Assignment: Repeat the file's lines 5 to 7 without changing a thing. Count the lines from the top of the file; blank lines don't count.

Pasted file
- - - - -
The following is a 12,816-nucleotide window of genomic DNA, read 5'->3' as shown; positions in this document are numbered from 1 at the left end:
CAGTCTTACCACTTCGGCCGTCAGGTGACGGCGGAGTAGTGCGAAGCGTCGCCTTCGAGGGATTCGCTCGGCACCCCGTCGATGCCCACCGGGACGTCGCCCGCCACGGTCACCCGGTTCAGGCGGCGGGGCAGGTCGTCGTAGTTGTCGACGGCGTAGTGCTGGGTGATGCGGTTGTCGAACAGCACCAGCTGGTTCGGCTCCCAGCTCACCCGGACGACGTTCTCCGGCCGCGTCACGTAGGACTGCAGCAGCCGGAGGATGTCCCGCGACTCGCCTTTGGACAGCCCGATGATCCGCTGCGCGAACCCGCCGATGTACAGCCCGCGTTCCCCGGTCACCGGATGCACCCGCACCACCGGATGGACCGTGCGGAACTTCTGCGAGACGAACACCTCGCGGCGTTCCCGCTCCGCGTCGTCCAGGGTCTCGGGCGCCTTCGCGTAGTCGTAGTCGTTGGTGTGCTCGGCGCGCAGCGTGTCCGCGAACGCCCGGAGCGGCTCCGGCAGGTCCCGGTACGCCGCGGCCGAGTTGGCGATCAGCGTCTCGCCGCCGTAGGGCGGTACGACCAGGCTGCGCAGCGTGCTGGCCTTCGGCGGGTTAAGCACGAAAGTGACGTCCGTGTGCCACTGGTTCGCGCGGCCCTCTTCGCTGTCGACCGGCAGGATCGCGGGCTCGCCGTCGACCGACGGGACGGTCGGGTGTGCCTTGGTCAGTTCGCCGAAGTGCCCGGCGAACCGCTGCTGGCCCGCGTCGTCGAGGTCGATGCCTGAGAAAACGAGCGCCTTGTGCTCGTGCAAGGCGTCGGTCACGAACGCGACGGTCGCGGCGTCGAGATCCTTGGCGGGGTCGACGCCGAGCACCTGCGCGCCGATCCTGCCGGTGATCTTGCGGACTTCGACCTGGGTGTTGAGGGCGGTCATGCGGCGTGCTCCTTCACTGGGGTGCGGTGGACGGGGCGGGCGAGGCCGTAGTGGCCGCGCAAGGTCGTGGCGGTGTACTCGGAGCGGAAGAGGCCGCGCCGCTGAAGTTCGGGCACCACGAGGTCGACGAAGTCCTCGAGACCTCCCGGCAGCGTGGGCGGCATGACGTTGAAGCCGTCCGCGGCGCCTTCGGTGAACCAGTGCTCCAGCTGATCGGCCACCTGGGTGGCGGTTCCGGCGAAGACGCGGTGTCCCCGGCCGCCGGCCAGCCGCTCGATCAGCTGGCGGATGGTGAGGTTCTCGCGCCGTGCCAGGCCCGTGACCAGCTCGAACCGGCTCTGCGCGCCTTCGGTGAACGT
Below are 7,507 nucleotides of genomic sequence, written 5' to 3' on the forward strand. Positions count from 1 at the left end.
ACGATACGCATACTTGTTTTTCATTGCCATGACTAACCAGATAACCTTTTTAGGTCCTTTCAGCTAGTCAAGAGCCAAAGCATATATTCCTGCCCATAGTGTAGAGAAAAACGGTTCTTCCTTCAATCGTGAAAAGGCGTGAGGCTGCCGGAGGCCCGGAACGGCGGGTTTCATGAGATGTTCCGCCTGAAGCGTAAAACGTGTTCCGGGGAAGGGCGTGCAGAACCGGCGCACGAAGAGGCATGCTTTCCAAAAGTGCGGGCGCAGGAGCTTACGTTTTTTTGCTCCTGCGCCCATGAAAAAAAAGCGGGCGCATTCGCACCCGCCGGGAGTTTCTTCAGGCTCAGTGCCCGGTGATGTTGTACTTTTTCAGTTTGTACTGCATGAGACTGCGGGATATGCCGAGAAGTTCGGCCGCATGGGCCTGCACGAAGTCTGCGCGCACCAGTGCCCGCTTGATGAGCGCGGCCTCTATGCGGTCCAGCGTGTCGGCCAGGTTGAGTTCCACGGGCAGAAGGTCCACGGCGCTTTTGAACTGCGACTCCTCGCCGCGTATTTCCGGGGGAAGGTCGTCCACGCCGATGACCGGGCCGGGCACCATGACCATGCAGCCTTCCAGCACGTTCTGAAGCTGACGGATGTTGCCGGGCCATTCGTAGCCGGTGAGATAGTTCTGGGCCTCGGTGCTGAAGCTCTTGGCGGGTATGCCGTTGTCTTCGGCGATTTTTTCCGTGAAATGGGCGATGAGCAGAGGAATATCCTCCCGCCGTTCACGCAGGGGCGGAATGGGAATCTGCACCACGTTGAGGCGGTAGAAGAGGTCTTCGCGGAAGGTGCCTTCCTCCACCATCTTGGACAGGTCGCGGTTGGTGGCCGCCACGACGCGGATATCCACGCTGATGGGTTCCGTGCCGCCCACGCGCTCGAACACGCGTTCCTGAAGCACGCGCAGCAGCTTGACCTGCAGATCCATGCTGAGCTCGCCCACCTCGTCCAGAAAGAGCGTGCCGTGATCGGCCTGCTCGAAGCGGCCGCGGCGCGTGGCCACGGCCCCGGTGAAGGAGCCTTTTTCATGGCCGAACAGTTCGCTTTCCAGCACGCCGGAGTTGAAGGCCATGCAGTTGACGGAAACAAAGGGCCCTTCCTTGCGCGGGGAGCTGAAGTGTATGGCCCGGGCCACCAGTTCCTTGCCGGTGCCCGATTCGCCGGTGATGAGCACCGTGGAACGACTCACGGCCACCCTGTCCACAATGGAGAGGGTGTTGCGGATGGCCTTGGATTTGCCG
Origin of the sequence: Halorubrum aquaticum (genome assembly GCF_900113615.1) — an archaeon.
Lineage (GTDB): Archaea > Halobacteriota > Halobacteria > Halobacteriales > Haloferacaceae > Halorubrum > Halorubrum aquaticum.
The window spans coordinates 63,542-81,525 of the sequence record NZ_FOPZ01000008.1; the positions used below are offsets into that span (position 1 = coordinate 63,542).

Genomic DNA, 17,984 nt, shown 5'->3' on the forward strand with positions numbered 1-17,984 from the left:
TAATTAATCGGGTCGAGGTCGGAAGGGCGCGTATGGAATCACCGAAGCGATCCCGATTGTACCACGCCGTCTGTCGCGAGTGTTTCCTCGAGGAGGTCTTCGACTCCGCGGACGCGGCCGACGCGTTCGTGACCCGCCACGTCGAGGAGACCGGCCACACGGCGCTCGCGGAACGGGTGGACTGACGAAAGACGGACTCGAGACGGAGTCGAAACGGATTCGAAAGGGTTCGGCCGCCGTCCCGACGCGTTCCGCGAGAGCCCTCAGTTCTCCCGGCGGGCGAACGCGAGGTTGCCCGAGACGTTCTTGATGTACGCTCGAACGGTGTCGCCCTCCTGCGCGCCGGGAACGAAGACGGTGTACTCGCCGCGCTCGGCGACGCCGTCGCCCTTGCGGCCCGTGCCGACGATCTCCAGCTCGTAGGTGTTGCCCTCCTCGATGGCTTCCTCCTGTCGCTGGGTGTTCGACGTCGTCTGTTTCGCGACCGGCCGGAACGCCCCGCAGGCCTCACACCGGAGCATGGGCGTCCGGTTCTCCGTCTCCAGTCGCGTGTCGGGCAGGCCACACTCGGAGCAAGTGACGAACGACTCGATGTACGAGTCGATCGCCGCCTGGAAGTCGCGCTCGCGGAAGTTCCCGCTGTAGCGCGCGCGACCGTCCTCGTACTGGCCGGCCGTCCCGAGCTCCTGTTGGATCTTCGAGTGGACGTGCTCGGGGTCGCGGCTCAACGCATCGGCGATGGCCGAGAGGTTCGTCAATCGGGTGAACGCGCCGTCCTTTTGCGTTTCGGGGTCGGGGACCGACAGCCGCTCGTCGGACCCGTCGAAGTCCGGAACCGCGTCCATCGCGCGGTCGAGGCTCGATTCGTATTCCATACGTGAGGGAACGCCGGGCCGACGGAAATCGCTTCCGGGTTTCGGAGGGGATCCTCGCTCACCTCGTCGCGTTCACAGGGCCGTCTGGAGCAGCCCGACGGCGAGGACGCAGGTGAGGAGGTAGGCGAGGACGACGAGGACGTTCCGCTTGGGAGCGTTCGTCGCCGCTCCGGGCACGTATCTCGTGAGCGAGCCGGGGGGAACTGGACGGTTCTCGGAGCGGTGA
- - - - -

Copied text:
Origin of the sequence: Halorubrum aquaticum (genome assembly GCF_900113615.1) — an archaeon.
Lineage (GTDB): Archaea > Halobacteriota > Halobacteria > Halobacteriales > Haloferacaceae > Halorubrum > Halorubrum aquaticum.
The window spans coordinates 63,542-81,525 of the sequence record NZ_FOPZ01000008.1; the positions used below are offsets into that span (position 1 = coordinate 63,542).